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Cellular distribution of ornithine in Neurospora: anabolic and catabolic steady states.

  • Author(s): Bowman, BJ
  • Davis, RH
  • et al.
Abstract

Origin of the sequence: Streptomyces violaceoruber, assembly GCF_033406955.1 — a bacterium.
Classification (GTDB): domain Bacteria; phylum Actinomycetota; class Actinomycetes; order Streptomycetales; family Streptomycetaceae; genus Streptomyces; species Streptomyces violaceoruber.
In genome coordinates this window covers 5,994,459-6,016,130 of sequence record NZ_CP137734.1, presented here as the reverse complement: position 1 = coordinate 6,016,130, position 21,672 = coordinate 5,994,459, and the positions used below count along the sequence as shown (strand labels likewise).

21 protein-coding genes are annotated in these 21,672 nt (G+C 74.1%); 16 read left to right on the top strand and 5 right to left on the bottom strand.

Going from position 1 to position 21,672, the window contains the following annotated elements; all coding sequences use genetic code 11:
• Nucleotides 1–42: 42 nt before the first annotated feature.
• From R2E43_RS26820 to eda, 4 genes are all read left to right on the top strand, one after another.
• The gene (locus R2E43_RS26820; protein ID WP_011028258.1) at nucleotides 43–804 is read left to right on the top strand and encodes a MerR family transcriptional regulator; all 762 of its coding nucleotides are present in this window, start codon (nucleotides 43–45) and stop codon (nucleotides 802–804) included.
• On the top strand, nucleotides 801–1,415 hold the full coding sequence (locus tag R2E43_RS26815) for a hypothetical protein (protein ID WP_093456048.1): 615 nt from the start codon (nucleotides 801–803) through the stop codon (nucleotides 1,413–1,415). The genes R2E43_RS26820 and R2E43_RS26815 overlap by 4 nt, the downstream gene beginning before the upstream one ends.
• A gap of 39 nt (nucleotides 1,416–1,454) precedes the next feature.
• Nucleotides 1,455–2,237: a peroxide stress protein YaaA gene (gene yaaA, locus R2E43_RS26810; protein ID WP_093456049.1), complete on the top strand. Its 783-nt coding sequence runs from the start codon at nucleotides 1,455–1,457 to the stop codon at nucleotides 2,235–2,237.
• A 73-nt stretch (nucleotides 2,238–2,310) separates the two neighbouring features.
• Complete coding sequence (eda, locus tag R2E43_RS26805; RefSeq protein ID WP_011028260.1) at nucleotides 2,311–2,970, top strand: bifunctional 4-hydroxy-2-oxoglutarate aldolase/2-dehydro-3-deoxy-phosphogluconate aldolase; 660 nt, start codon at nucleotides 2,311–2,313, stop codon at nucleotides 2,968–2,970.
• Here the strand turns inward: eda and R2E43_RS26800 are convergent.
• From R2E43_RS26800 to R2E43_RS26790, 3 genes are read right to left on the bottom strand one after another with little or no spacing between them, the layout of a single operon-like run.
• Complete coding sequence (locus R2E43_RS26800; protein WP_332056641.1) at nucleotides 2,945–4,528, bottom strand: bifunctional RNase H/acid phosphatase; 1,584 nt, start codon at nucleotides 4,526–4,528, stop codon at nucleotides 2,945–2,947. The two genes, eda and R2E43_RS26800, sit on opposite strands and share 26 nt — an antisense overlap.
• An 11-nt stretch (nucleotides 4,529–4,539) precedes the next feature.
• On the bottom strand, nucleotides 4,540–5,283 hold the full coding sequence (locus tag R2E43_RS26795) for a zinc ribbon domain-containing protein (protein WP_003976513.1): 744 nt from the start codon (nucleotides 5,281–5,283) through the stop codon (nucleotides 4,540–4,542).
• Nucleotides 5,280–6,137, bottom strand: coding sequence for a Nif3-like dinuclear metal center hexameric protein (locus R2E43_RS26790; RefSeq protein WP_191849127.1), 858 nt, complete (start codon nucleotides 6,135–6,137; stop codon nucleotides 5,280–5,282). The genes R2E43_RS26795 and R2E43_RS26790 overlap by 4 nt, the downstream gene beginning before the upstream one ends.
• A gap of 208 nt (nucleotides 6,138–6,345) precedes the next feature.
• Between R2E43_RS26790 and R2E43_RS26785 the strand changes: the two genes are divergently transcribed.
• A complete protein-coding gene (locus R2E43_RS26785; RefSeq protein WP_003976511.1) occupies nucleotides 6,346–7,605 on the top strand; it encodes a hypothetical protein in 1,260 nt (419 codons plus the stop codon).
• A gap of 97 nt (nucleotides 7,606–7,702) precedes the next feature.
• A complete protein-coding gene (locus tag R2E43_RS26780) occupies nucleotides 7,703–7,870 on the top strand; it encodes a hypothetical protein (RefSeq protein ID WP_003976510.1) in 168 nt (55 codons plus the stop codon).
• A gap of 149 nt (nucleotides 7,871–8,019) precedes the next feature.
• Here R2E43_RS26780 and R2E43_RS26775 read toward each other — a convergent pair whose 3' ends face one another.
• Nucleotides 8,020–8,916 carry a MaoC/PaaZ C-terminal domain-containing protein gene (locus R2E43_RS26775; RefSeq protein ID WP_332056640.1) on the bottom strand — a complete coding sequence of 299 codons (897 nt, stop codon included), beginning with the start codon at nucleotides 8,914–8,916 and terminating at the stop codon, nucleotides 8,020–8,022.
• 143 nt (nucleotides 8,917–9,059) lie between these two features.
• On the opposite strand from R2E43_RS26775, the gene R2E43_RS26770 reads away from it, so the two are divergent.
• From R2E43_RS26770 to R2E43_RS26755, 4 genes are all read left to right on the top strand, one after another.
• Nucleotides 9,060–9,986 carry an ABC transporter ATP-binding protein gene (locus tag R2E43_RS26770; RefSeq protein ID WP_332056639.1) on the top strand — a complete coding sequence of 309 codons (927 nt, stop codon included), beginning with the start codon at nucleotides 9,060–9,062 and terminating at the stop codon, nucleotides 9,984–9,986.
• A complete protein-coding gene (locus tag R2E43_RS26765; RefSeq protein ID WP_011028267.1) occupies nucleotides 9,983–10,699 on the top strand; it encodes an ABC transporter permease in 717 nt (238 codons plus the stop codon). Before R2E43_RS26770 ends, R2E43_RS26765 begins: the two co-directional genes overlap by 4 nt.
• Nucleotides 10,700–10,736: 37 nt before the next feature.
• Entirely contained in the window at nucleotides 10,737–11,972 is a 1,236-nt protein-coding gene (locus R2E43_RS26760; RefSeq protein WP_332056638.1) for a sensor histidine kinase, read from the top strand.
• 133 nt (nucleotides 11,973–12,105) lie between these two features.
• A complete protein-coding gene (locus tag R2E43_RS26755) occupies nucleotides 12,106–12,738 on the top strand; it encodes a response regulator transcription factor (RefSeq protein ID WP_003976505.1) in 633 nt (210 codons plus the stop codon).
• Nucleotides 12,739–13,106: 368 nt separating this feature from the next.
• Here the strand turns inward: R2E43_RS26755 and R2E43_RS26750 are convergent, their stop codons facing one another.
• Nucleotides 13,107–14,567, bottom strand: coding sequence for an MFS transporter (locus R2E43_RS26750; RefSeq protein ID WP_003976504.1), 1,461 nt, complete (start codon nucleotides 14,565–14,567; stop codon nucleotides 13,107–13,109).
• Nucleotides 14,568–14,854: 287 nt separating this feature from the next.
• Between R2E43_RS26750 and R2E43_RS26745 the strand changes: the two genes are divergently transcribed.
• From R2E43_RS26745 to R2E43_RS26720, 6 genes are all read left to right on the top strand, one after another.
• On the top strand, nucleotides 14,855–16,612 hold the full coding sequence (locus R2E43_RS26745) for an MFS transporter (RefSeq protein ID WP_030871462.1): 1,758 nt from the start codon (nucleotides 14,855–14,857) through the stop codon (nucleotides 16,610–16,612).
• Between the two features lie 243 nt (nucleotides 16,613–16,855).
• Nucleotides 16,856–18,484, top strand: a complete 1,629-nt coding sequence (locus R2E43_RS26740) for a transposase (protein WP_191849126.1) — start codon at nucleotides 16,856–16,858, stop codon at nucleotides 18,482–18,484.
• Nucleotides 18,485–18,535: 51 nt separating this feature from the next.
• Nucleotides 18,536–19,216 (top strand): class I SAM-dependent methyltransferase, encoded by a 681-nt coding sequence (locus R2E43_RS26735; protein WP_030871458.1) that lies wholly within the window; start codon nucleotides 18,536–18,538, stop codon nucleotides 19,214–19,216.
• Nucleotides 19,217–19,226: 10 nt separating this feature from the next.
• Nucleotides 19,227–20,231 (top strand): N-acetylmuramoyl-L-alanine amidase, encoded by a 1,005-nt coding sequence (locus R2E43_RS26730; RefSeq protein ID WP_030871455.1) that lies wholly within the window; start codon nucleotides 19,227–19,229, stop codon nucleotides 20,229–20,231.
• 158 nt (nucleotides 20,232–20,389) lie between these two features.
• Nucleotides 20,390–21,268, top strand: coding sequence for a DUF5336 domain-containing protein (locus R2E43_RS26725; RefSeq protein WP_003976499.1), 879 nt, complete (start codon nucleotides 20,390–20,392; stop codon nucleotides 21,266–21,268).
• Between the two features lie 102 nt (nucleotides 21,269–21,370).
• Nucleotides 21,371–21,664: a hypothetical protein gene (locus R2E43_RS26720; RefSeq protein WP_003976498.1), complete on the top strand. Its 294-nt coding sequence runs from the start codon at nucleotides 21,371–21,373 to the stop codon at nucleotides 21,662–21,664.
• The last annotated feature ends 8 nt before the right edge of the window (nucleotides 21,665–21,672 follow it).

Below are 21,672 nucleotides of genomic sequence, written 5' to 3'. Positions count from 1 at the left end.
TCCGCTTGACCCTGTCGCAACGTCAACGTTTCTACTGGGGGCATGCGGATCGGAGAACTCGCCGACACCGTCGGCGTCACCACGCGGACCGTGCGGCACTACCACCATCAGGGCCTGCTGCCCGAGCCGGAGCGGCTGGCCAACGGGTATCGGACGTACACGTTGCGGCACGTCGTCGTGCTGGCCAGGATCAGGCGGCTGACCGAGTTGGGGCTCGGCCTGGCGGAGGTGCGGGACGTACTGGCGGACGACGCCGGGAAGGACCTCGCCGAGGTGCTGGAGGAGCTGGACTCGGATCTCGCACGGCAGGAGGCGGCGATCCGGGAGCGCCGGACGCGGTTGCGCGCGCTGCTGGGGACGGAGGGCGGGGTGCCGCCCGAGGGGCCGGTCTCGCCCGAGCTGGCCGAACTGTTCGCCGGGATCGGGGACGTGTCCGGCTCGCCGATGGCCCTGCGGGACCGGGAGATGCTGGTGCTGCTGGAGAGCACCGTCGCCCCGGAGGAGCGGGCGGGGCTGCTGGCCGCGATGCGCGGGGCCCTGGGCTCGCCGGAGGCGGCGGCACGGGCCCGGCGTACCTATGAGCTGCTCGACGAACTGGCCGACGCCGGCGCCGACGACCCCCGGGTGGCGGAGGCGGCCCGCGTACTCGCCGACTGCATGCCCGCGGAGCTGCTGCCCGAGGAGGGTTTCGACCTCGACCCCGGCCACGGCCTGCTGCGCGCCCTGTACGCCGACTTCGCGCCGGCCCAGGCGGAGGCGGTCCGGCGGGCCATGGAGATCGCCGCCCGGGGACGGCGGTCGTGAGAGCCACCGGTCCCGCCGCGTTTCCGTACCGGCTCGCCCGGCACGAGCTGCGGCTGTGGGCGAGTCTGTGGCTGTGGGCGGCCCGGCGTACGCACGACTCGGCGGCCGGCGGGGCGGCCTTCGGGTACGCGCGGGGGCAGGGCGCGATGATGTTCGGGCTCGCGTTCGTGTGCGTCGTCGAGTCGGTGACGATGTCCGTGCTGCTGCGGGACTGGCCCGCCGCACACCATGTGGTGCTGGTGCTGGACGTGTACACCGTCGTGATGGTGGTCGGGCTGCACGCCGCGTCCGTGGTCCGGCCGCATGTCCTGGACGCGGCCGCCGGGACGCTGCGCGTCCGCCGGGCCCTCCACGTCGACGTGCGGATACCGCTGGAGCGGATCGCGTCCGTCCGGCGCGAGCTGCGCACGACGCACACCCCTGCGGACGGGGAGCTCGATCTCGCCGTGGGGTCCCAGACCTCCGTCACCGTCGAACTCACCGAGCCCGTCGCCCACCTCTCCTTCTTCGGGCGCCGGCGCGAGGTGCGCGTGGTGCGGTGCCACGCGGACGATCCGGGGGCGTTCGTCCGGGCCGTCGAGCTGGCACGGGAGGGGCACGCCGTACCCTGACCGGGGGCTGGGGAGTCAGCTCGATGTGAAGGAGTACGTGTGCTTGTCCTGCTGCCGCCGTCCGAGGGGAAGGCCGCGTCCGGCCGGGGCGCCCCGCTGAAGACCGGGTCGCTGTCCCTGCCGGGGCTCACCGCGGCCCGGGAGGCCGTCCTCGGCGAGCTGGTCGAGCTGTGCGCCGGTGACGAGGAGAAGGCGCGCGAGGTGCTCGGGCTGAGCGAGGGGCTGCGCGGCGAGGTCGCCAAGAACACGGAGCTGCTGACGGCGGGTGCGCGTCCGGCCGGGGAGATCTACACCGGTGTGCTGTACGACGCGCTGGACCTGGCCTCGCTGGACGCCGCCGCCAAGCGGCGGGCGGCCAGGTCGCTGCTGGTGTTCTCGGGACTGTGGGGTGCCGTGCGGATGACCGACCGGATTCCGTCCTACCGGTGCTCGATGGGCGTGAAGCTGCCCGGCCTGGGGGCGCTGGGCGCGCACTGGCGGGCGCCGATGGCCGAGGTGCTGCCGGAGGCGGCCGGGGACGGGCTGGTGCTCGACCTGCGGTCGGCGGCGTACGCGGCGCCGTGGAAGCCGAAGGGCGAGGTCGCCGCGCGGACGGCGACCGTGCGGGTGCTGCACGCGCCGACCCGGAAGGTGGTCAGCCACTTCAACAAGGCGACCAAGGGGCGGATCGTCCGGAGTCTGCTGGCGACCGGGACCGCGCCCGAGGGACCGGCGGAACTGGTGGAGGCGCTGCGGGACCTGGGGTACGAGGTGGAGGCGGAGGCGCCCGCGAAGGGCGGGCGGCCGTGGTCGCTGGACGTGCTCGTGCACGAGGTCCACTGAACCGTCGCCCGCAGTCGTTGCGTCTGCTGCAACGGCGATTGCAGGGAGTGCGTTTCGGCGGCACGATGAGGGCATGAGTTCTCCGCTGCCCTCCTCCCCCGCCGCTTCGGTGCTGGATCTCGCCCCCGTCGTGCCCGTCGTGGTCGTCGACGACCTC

During growth on minimal medium, cells of Neurospora contain three pools of ornithine. Over 95% of the ornithine is in a metabolically inactive pool in vesicles, about 1% is in the cytosol, and about 3% is in the mitochondria. By using a ureaseless strain, we measured the rapid flux of ornithine across the membrane boundaries of these pools. High levels of ornithine and the catabolic enzyme ornithine aminotransferase coexist during growth on minimal medium but, due to the compartmentation of the ornithine, only 11% was catabolized. Most of the ornithine was used for the synthesis of arginine. Upon the addition of arginine to the medium, ornithine was produced catabolically via the enzyme arginasn early enzyme of ornithine synthesis. The biosynthesis of arginine itself, from ornithine and carbamyl phosphate, was halted after about three generations of growth on arginine via the repression of carbamyl phosphate synthetase A. The catabolism of arginine produced ornithine at a greater rate than it had been produced biosynthetically, but this ornithine was not stored; rather it was catabolized in turn to yield intermediates of the proline pathway. Thus, compartmentation, feedback inhibition, and genetic repression all play a role to minimize the simultaneous operation of anabolic and catabolic pathways for ornithine and arginine.

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